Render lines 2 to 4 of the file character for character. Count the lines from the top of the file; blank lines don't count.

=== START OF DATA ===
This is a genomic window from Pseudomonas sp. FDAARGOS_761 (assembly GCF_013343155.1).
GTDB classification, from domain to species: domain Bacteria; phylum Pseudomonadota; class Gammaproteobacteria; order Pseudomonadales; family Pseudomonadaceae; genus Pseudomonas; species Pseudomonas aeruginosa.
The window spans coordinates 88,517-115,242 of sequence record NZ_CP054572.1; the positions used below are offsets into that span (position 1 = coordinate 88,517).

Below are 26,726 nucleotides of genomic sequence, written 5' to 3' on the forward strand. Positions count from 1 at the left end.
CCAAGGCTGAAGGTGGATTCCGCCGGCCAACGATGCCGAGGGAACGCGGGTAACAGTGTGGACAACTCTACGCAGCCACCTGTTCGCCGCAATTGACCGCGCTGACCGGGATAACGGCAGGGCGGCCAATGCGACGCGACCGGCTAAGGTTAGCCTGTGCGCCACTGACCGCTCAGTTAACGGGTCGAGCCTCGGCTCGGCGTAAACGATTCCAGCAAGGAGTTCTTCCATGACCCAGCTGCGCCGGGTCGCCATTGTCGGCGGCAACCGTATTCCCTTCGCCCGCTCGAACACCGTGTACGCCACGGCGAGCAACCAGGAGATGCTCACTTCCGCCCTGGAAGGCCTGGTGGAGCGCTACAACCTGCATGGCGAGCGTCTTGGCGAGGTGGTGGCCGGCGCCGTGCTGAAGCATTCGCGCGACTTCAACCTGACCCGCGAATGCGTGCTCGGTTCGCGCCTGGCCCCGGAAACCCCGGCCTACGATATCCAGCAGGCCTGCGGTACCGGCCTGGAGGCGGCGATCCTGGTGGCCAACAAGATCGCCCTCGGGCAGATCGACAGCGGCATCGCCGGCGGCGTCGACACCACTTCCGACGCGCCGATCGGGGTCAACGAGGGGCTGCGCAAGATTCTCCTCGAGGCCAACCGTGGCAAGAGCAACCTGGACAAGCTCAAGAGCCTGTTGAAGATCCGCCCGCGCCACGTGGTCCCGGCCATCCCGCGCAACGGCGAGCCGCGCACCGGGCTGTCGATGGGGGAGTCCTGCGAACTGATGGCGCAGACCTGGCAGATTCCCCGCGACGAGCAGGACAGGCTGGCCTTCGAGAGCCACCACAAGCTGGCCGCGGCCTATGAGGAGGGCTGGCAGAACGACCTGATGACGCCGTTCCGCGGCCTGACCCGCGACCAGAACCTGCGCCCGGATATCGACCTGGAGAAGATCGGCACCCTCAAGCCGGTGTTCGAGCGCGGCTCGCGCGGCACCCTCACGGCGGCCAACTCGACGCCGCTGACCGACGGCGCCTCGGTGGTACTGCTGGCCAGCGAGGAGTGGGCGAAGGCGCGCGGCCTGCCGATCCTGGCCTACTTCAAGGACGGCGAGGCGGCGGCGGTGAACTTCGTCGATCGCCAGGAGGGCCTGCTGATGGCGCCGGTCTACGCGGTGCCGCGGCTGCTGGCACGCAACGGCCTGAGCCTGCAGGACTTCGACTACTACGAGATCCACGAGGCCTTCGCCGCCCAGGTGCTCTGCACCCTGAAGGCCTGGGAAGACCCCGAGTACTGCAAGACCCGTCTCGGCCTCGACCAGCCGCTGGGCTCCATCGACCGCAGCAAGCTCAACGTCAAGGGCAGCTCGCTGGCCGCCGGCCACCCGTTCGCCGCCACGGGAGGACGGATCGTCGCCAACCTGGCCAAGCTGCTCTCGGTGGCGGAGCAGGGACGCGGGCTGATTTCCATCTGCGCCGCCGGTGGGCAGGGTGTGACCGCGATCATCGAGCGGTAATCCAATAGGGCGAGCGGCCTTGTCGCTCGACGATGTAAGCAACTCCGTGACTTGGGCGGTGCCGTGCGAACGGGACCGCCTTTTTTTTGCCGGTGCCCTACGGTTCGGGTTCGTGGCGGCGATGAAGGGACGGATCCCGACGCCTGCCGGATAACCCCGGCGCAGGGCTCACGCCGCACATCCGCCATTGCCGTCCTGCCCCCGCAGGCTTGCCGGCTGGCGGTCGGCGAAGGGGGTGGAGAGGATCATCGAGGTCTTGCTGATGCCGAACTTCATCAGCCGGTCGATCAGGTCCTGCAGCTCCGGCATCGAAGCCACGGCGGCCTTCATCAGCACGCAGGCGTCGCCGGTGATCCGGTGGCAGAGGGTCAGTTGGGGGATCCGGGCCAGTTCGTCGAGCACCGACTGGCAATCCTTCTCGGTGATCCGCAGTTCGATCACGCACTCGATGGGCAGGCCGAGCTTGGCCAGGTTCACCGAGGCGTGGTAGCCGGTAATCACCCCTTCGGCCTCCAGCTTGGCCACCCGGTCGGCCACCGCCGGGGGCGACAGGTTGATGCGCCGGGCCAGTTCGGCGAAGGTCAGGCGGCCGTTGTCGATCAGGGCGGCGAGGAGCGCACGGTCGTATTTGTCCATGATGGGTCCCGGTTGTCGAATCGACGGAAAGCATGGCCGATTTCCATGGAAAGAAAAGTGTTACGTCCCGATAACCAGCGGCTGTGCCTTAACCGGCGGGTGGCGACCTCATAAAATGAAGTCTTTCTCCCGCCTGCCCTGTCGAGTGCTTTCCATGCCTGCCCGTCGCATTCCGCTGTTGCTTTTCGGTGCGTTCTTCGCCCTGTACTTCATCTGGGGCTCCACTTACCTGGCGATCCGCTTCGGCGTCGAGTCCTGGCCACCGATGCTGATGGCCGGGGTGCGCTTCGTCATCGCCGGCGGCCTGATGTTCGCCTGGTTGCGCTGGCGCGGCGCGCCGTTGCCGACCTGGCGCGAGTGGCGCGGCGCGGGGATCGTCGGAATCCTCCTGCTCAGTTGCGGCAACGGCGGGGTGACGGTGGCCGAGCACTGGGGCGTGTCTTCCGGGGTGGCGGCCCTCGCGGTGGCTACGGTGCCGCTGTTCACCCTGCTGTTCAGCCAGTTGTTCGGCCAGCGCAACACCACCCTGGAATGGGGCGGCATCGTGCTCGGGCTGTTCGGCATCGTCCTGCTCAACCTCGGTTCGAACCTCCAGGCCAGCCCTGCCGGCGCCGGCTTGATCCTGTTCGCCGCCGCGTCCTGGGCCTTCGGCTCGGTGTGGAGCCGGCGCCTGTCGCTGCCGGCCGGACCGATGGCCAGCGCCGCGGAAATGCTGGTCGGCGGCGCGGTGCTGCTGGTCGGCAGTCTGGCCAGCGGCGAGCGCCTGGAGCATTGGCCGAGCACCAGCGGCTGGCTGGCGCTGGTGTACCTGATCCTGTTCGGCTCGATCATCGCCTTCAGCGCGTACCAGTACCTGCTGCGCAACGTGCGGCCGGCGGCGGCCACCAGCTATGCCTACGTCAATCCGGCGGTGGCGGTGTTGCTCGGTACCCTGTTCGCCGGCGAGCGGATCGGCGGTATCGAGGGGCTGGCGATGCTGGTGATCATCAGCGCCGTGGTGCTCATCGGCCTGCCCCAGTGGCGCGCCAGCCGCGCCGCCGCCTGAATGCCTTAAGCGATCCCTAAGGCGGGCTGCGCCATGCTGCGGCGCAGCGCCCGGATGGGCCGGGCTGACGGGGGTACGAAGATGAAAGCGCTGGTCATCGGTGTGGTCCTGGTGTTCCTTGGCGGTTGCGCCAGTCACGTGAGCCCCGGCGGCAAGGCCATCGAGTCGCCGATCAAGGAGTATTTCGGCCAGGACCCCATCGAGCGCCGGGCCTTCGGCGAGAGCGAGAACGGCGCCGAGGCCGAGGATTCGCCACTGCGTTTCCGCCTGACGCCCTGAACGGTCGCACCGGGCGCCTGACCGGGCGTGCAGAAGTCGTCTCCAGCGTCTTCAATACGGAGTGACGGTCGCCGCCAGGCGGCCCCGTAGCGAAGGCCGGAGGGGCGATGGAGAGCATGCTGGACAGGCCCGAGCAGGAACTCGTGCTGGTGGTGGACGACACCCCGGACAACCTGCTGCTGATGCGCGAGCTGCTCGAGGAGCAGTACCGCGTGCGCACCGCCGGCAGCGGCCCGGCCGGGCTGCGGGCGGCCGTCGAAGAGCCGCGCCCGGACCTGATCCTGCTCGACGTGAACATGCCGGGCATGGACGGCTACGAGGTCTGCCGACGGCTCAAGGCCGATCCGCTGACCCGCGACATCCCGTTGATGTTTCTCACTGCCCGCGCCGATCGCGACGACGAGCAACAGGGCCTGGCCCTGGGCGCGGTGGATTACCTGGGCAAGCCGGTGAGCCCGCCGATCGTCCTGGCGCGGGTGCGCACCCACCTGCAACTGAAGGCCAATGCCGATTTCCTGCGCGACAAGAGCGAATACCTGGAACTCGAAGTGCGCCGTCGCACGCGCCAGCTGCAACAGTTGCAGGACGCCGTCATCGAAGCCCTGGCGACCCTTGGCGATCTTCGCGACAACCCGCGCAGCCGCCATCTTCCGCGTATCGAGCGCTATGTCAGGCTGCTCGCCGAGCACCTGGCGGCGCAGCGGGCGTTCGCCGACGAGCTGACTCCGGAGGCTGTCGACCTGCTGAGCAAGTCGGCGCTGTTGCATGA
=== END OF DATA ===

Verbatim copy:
GTDB classification, from domain to species: domain Bacteria; phylum Pseudomonadota; class Gammaproteobacteria; order Pseudomonadales; family Pseudomonadaceae; genus Pseudomonas; species Pseudomonas aeruginosa.
The window spans coordinates 88,517-115,242 of sequence record NZ_CP054572.1; the positions used below are offsets into that span (position 1 = coordinate 88,517).

Below are 26,726 nucleotides of genomic sequence, written 5' to 3' on the forward strand. Positions count from 1 at the left end.